Those affected by hearing loss may have difficulty explaining how their life changed when they began to lose their hearing.
Though it can be difficult to articulate what it’s like to live with hearing loss, speaking up can be very empowering. This guide can help you through those conversations.
Educating others empowers them and yourself to change hearing loss stigmas. How you respond to your hearing loss can influence how others do as well. Research tells us that concealing your hearing loss can create tension in your social or professional life that could negatively affect your health and well-being. On the other hand, talking about it alleviates the strain of trying to hide the condition. Plus, it increases your chances of finding a support network with others who understand.
To be a successful advocate, the most essential trait you can have is openness. As an advocate, it’s important to communicate fully and have the confidence to request this openness from others. Good advocates are tenacious, patient, and gracious toward those who help their cause.
It’s also a good idea to talk to your physician. Oftentimes they do not screen for hearing loss during a physical. Remind them that screening for hearing loss is important because it can be a window into your overall health. By bringing this to their attention, who knows who else you’ll be helping?
THE SOONER YOU IMPROVE YOUR HEARING, THE QUICKER YOUR LIFE CAN CHANGE.
About 48 million people have significant hearing loss in the United States alone. Those who seek treatment often see improvement in their overall health.
- Mental health improves 36%
- Relations at home improve 56%
- Overall quality of life improves 48%
- Relations with loved ones improve 40%
How to Talk About Your Hearing Loss in Different Social Situations
A hearing loss advocate is open and can ask others to be the same. When you normalize hearing loss instead of hiding it, you lessen the negative stigma around a hearing impairment. Hearing your best means having the right technology for the environments you’re in most often — fit specifically to your unique hearing needs — and maximizing that technology with better communication strategies. Being honest with co-workers, family members, and friends about what you need is the first step toward understanding.
Your loved ones are the most important people in your life, and they feel the same way about you.
They are there to support you, but they may not know how. Here are our suggestions to help start that conversation.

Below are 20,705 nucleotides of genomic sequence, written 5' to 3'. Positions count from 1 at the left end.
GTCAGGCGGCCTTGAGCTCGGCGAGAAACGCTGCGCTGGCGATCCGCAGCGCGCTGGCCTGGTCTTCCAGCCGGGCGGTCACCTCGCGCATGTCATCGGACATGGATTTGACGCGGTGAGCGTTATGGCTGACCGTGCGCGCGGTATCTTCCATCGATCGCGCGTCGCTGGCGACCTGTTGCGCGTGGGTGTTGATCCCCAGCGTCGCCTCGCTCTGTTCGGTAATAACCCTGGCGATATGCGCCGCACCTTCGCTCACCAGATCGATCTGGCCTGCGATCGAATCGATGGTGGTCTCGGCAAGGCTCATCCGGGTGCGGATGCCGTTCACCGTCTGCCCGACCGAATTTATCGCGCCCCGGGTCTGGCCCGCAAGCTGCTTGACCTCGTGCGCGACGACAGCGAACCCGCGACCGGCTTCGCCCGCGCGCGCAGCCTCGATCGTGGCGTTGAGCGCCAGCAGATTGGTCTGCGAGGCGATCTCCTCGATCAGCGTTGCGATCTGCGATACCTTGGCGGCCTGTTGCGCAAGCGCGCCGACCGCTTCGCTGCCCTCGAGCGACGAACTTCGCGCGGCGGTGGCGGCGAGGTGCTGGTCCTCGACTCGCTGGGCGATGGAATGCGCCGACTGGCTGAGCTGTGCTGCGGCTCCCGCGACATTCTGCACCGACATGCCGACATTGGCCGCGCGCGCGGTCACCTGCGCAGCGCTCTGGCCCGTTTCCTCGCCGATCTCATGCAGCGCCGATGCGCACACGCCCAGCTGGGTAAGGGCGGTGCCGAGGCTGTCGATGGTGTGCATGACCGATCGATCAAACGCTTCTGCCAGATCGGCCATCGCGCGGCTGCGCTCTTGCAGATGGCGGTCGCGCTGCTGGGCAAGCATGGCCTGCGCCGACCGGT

TALK IT OUT.
Whether you’ve just been diagnosed with hearing loss or you’re fit with technology, it’s best to speak to those closest to you about your hearing loss.
Explain how your daily activities are affected by your hearing loss. Give specific examples so they understand what they can do to help.
LET THEM KNOW.
If you wish your loved ones would do something different or help you out, let them know. This can be an ongoing conversation.
There is value in knowing you’re not the only one in the workforce with hearing loss.
Of the people with hearing loss, 60 percent are either in the workforce or in educational settings. These steps will help you talk to your employer about not only your hearing loss but how to help you continue to do your best work.
Talking to your employer about your hearing loss may be intimidating. To help build up your confidence, practice what you want to say to make sure you cover the important points.
HELP YOUR EMPLOYER
Explain how your hearing loss affects your duties at work. Come to your employer with solutions so they have a better understanding of how to help.
KNOW YOUR RIGHTS.
Learn your employer’s policy for supporting people with a disability or health condition, as well as what steps you can take together to ensure you’re able to do what you do best.
Depending on your personality and mood, the public can be the easiest or most difficult to explain your hearing impairment to.
Explain that you have a hard time hearing, and ask for what you need. That addresses your hearing impairment while establishing a foundation for the conversation
IT’S UP TO YOU.
Do not feel obligated to tell everyone about your experience. The more you practice advocacy, the easier it will be to judge whether telling that person is helpful.
LAUGH IT OFF.
If someone has a negative reaction because you did not hear them, make light of the situation. Speaking directly to what happened forces a conversation, which increases education and understanding.
Start breaking the stigmas.
Contact us for more information on hearing loss, workplace rights, community programs, and how you can advocate against hearing loss stigmas.